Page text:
What is the Lifespan of a Commercial Roll Up Door?
A commercial roll up door can last up to 30 years, but only if it’s well-maintained. While roll up doors are incredibly durable, they’re also subject to heavy use. A typical garage door might be opened only a few times a day, but commercial doors are opened and closed constantly.
Most roll up doors are made from steel or aluminum, which can easily withstand heavy impacts. However, the weight of the material puts a strain on their cables and torsion springs. The lifespan of a torsion spring is measured in cycles ‒ the number of times the door is fully opened and closed. Torsion springs usually have to be replaced once every 10,000 cycles.
Torsion springs should be lubricated every six months, otherwise they’re likely to fail prematurely. There are a host of other components to look after too, including the tension wheel, drive sprocket, and octagonal tube. If the door is motorized, there is even more to worry about.
A certified technician knows how to care for all these components and more. They can keep your doors operating like clockwork for decades, saving enormous amounts of time and resources that you can pour back into your business.
What Else Affects Your Doors?
While proper maintenance is essential, there are several other factors that affect your door’s lifespan, such as:
- Weather. Coping with rain, wind, snow, hail, storms, and floods shortens your door’s lifespan. It’s not only hard on the door’s exterior; its internal components suffer as well.
- Usage. Doors that go through more cycles experience more wear and tear and, consequently, have to be replaced more often.
- Material. Wooden doors don’t last as long as ones made from steel or aluminum, especially if they’re subjected to heavy use in a harsh environment.
When Is It Time to Replace Your Doors?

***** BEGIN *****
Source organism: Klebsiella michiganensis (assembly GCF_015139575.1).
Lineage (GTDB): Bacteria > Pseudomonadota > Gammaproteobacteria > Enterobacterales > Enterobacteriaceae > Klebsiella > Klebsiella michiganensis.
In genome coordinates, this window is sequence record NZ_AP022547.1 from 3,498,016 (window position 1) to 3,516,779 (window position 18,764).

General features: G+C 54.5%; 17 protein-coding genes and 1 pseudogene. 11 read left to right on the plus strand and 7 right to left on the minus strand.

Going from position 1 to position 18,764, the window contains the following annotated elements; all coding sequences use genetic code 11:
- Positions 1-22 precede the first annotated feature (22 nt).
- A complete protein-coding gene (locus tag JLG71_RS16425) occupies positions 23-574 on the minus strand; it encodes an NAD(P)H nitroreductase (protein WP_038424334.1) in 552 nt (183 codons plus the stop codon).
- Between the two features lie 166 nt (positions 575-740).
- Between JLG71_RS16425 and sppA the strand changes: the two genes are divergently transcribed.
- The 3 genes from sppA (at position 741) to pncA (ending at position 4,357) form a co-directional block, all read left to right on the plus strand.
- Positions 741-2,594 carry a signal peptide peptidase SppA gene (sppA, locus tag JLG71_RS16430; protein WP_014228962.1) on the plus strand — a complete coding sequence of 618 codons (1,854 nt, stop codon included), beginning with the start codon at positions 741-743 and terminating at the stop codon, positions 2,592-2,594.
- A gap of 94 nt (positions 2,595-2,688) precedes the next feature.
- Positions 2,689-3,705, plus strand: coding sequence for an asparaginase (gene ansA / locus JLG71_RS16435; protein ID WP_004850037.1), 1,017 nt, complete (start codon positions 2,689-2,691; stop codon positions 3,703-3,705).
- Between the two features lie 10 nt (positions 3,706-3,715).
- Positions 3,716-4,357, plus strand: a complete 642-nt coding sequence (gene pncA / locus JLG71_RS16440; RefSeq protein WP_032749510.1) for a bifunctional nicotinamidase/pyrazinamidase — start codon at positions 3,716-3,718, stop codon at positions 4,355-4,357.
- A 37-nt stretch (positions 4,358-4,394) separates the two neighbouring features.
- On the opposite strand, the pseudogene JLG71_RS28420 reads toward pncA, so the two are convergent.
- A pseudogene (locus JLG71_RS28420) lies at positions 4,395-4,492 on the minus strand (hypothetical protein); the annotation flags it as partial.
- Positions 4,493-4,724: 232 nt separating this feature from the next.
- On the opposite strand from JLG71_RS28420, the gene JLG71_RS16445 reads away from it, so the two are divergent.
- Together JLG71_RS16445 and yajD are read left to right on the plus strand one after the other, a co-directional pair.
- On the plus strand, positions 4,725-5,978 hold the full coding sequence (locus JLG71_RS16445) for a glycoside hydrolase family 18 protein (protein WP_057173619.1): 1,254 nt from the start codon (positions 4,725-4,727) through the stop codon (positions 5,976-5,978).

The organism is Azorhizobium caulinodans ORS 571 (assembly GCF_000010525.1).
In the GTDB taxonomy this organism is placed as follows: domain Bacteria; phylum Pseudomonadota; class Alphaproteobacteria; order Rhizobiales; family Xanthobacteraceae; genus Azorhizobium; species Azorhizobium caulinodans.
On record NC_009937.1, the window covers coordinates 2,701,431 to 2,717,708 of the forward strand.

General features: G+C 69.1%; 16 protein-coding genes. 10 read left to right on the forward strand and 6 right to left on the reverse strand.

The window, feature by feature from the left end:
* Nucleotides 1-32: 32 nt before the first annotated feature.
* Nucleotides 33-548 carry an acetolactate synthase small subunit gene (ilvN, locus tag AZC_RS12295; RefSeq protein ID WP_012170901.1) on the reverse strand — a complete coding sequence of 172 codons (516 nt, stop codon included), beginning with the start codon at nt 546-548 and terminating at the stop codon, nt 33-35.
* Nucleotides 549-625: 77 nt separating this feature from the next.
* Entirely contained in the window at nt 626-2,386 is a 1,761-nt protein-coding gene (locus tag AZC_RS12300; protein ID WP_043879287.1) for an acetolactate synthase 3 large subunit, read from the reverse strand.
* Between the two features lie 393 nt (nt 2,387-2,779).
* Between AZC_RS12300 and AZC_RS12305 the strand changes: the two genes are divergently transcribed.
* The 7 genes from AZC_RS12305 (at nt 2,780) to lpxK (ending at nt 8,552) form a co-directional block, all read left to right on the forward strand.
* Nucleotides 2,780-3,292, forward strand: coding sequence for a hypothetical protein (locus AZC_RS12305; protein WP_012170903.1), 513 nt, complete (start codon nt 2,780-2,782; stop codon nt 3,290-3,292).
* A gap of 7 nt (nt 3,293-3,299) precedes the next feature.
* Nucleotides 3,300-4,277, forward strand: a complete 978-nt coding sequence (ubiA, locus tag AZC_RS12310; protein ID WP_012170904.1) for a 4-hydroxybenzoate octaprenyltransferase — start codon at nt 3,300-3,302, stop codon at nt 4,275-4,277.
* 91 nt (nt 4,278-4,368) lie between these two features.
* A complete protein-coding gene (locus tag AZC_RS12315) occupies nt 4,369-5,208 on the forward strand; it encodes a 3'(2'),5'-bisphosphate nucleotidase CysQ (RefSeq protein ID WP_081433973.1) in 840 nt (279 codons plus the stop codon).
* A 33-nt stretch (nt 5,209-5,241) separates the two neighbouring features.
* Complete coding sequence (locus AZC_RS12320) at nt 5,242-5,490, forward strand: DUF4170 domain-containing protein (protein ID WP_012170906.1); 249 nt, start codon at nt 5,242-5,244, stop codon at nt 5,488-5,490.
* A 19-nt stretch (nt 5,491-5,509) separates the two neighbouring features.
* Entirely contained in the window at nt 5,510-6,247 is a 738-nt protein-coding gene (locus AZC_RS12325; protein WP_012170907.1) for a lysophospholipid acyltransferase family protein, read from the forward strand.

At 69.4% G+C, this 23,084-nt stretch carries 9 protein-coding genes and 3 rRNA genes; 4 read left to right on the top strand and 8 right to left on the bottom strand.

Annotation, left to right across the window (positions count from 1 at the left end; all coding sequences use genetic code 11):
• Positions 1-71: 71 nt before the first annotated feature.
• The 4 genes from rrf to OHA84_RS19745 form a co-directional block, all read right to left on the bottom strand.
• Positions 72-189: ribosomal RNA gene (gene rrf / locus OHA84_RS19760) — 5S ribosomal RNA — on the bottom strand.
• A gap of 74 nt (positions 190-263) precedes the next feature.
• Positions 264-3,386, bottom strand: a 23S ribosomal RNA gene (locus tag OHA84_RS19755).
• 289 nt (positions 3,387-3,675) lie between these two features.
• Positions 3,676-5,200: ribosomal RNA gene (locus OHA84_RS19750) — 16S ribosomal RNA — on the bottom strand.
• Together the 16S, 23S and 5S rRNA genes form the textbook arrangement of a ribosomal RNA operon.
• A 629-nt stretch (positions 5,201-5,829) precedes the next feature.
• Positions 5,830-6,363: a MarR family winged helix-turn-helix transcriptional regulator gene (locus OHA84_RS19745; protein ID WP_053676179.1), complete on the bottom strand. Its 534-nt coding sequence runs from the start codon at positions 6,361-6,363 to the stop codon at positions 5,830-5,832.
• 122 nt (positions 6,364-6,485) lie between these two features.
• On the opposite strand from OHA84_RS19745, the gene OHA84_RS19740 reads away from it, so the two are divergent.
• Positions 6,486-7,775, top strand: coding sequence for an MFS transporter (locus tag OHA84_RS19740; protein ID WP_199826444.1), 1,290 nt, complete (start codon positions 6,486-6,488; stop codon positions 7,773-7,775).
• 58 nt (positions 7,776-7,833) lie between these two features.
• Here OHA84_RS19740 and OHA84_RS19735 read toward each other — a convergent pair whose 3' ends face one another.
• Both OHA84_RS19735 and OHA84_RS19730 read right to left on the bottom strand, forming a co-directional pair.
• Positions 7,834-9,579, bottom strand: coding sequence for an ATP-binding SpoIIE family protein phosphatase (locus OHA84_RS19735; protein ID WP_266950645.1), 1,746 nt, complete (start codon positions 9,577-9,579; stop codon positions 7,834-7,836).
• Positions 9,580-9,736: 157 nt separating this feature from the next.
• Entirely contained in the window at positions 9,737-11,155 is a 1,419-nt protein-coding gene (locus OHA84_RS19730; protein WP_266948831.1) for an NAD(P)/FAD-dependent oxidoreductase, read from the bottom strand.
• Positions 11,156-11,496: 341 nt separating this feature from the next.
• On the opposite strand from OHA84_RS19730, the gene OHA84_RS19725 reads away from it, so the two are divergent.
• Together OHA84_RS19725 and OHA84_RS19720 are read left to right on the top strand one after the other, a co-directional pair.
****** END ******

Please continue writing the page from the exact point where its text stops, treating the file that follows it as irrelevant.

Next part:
Proper maintenance extends the life of commercial roll up doors, but every door has to be replaced eventually. If you’ve noticed these signs, it’s time to think about purchasing a new one.
- Problems Opening & Closing. Doors have only one function: controlling access to your building. Maintenance helps them carry out this function, but if the door is having trouble despite regular maintenance, it indicates the machinery is worn out.
- Unexplained Noises. Well-functioning doors open smoothly. Strange sounds (grinding, whining, groaning, etc.) are a problem and need to be investigated. If they persist, it could be that your door’s internal mechanisms are exhausted.
- Visible Damage. Commercial doors are built to withstand heavy treatment. However, they’re not invincible. Damage occurs with frequent use. It generally starts small, but adds up over time. Holes, dents, sunken material, and chipped or peeling paint erode your door’s integrity until eventually it can no longer function.
Poor Insulation. Not all doors provide strong insulation, but many do. If your door can’t block outside temperatures, the insulation has degraded. Poorly insulated doors interfere with heating and cooling systems, driving up utility costs. Replacing them brings them down again.
Broken Locks. Locks keep out intruders. However, over time, they may become faulty. If your door can’t provide security, swap it out for one that can.
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